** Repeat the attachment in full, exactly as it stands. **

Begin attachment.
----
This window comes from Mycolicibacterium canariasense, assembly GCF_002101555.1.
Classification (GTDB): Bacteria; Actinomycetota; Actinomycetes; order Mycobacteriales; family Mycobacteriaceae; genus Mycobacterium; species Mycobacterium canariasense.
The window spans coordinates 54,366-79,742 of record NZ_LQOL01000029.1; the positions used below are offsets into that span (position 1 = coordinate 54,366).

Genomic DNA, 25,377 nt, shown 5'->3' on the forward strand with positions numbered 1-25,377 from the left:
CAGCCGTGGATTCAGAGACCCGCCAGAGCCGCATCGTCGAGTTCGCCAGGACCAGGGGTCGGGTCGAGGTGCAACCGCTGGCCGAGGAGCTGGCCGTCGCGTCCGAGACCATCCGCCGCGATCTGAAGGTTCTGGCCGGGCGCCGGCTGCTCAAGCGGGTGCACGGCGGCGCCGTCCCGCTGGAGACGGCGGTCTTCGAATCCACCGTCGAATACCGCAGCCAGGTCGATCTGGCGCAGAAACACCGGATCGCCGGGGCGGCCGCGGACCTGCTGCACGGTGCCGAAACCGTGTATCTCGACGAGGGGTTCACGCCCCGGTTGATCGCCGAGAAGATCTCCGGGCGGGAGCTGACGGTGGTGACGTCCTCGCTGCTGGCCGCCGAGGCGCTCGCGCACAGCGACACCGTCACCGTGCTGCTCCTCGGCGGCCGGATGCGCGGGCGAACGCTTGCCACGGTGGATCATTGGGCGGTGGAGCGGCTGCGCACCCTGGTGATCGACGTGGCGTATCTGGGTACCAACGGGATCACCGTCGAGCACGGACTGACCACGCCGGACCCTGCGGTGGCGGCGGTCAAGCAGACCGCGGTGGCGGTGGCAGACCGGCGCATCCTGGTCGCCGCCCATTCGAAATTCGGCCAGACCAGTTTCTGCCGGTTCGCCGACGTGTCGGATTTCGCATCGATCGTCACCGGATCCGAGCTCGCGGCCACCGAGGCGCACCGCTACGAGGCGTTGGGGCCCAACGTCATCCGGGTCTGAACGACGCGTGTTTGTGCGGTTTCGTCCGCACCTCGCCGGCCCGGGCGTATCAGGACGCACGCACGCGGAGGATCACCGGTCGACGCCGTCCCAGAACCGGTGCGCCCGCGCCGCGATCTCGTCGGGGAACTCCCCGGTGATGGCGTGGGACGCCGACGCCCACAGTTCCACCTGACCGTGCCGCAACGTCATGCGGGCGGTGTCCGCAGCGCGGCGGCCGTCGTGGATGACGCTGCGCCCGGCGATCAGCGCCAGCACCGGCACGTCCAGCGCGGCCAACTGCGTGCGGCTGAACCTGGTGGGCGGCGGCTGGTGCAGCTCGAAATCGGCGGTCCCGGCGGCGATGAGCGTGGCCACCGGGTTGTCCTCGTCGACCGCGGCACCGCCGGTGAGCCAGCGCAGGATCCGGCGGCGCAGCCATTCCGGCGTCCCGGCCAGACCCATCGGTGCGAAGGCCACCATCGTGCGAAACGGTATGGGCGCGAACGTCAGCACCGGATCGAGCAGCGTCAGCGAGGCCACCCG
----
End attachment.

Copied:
This window comes from Mycolicibacterium canariasense, assembly GCF_002101555.1.
Classification (GTDB): Bacteria; Actinomycetota; Actinomycetes; order Mycobacteriales; family Mycobacteriaceae; genus Mycobacterium; species Mycobacterium canariasense.
The window spans coordinates 54,366-79,742 of record NZ_LQOL01000029.1; the positions used below are offsets into that span (position 1 = coordinate 54,366).

Genomic DNA, 25,377 nt, shown 5'->3' on the forward strand with positions numbered 1-25,377 from the left:
CAGCCGTGGATTCAGAGACCCGCCAGAGCCGCATCGTCGAGTTCGCCAGGACCAGGGGTCGGGTCGAGGTGCAACCGCTGGCCGAGGAGCTGGCCGTCGCGTCCGAGACCATCCGCCGCGATCTGAAGGTTCTGGCCGGGCGCCGGCTGCTCAAGCGGGTGCACGGCGGCGCCGTCCCGCTGGAGACGGCGGTCTTCGAATCCACCGTCGAATACCGCAGCCAGGTCGATCTGGCGCAGAAACACCGGATCGCCGGGGCGGCCGCGGACCTGCTGCACGGTGCCGAAACCGTGTATCTCGACGAGGGGTTCACGCCCCGGTTGATCGCCGAGAAGATCTCCGGGCGGGAGCTGACGGTGGTGACGTCCTCGCTGCTGGCCGCCGAGGCGCTCGCGCACAGCGACACCGTCACCGTGCTGCTCCTCGGCGGCCGGATGCGCGGGCGAACGCTTGCCACGGTGGATCATTGGGCGGTGGAGCGGCTGCGCACCCTGGTGATCGACGTGGCGTATCTGGGTACCAACGGGATCACCGTCGAGCACGGACTGACCACGCCGGACCCTGCGGTGGCGGCGGTCAAGCAGACCGCGGTGGCGGTGGCAGACCGGCGCATCCTGGTCGCCGCCCATTCGAAATTCGGCCAGACCAGTTTCTGCCGGTTCGCCGACGTGTCGGATTTCGCATCGATCGTCACCGGATCCGAGCTCGCGGCCACCGAGGCGCACCGCTACGAGGCGTTGGGGCCCAACGTCATCCGGGTCTGAACGACGCGTGTTTGTGCGGTTTCGTCCGCACCTCGCCGGCCCGGGCGTATCAGGACGCACGCACGCGGAGGATCACCGGTCGACGCCGTCCCAGAACCGGTGCGCCCGCGCCGCGATCTCGTCGGGGAACTCCCCGGTGATGGCGTGGGACGCCGACGCCCACAGTTCCACCTGACCGTGCCGCAACGTCATGCGGGCGGTGTCCGCAGCGCGGCGGCCGTCGTGGATGACGCTGCGCCCGGCGATCAGCGCCAGCACCGGCACGTCCAGCGCGGCCAACTGCGTGCGGCTGAACCTGGTGGGCGGCGGCTGGTGCAGCTCGAAATCGGCGGTCCCGGCGGCGATGAGCGTGGCCACCGGGTTGTCCTCGTCGACCGCGGCACCGCCGGTGAGCCAGCGCAGGATCCGGCGGCGCAGCCATTCCGGCGTCCCGGCCAGACCCATCGGTGCGAAGGCCACCATCGTGCGAAACGGTATGGGCGCGAACGTCAGCACCGGATCGAGCAGCGTCAGCGAGGCCACCCG